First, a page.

Field Validation Usability in Banking

Javascript field validation is cool.

But there are some definite cases where it does not serve its purpose well.

For example, your bank routing number is 9 digits, while your account number is 9-16 digits. Most of us don't know our bank routing number off the top of our head, so we go and find our mostly disused and dusty checkbook. Then we painstakingly copy the routing number into the field. And put the account number in the next field.

Now, what happens when you're copying these numbers? I'm guessing most of us are looking at one of two things: the keyboard, or the check we're copying from. Why the keyboard, when we're all touch typers? Because most of us touch type numbers with a num pad, and many laptops don't have them.

So what happens if the form look like this?

Bank Name _______________
Routing Number _______________
Confirm Routing Number _______________
Account Number _______________
Confirm Account Number _______________

So the user enters their bank name, realizes they need a check, finds one, enters their routing number, then their account number. And then notices there are two more fields. Oops. So they copy their account number out of the "Confirm Routing Number" field into the account number field.

Only there's a big problem here. The validation on the routing number field only allowed 9 digits, and the last account number disappeared, since it happened to be 10 digits. User doesn't notice, because he was staring at the check trying to very carefully to enter those numbers correctly. There was no javascript notice that he'd gone over the digit limit for the field. Honestly, he has no idea about the length of routing numbers versus account numbers.

So at this point, he thinks he's good to go. The confirmation fields were copy pasted, because honestly, he was very careful typing in those digits, and he's more likely to make an error typing them again anyway.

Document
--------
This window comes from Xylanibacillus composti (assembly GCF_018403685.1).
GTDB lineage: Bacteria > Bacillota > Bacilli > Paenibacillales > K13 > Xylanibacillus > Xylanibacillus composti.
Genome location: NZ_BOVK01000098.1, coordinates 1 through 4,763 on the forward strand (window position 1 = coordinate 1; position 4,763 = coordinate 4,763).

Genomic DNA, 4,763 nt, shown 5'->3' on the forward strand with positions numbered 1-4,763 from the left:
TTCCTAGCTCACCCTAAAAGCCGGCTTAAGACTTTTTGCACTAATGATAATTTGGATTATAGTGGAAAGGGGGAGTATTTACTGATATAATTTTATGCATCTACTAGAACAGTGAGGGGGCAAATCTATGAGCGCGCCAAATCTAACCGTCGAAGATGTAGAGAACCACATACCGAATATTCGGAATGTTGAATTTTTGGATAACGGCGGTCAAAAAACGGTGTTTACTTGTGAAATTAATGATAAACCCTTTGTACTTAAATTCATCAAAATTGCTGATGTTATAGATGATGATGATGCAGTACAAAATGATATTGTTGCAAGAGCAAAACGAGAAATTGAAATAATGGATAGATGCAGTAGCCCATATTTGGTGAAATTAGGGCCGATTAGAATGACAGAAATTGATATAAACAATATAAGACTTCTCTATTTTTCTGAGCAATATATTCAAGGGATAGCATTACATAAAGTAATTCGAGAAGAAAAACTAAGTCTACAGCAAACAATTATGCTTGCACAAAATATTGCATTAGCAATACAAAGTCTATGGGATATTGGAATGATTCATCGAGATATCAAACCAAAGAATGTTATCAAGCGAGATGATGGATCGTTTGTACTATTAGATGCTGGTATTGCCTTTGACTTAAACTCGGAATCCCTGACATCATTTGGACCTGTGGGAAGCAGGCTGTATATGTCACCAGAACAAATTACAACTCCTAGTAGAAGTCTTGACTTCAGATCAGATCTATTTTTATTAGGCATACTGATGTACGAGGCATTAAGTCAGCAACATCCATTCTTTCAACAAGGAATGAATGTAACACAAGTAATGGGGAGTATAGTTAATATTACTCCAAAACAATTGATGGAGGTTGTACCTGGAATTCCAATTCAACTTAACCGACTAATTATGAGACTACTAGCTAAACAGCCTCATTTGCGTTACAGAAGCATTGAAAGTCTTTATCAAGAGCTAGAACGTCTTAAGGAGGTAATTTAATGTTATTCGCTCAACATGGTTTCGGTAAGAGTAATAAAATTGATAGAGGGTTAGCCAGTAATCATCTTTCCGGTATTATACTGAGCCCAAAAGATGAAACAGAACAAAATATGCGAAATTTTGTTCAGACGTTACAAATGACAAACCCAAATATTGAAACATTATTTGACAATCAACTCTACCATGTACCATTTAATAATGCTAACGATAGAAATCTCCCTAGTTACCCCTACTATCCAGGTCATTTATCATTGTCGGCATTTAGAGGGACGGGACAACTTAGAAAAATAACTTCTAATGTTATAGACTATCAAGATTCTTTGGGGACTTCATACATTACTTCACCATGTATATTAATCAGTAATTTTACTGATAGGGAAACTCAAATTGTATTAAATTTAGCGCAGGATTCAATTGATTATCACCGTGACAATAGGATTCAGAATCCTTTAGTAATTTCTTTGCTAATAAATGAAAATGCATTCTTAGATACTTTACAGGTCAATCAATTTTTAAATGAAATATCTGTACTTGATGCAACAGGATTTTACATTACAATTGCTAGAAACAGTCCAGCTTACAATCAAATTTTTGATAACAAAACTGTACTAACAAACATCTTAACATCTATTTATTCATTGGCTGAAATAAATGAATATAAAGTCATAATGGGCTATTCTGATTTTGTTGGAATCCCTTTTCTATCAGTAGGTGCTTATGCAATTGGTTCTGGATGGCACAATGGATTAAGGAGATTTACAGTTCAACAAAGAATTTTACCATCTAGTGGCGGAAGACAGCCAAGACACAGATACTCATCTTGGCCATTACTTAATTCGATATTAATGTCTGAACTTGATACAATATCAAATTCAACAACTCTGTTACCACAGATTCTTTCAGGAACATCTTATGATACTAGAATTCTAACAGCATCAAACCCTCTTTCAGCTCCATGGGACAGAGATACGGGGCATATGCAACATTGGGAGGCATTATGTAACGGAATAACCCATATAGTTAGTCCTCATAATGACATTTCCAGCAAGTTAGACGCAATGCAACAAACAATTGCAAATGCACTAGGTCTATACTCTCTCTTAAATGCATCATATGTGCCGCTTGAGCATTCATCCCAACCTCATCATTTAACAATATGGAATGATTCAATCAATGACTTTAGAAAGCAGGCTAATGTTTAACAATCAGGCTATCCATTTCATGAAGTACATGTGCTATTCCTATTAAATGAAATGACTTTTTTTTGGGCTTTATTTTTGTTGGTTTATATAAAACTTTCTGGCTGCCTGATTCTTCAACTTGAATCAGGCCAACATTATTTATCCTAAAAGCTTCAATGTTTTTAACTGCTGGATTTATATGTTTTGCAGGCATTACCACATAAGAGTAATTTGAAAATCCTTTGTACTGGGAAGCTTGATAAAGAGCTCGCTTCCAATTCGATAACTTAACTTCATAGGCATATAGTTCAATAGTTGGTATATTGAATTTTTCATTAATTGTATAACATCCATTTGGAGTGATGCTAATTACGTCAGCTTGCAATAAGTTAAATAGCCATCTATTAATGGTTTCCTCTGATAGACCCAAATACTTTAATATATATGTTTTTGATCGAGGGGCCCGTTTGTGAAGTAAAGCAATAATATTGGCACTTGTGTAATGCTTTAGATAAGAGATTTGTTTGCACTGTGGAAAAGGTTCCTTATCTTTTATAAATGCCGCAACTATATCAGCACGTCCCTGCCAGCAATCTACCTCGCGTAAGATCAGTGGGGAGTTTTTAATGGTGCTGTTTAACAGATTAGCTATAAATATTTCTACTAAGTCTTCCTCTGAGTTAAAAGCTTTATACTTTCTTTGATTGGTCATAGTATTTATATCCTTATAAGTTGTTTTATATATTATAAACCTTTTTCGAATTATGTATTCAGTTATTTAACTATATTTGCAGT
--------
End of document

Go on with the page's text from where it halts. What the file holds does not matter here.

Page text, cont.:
The next screen has a quick summary that doesn't include his account number, and his info is in. He pays his Chase Credit Card bill.

Only he's going to have his payment refused, and a late fee added, because of field validation that he never noticed occurred. Nothing warned him of that last digit disappearing off his account number before he copied it.

Granted the user made a pretty big mistake not confirming ONE MORE TIME that his account number was perfect, but creating errors is something field validation should never do.

So here's the bottom line for usability in this scenario:
Don't add "disappearing digit" validation to banking information numbers. Or any other number field that requires the user to type in a number he is not familiar with.
Alternately, highlight the box with red that has "disappearing digit" validation activated by too many digits, because if they've done it, there's a reason, and it's very likely that this exact scenario has occurred.

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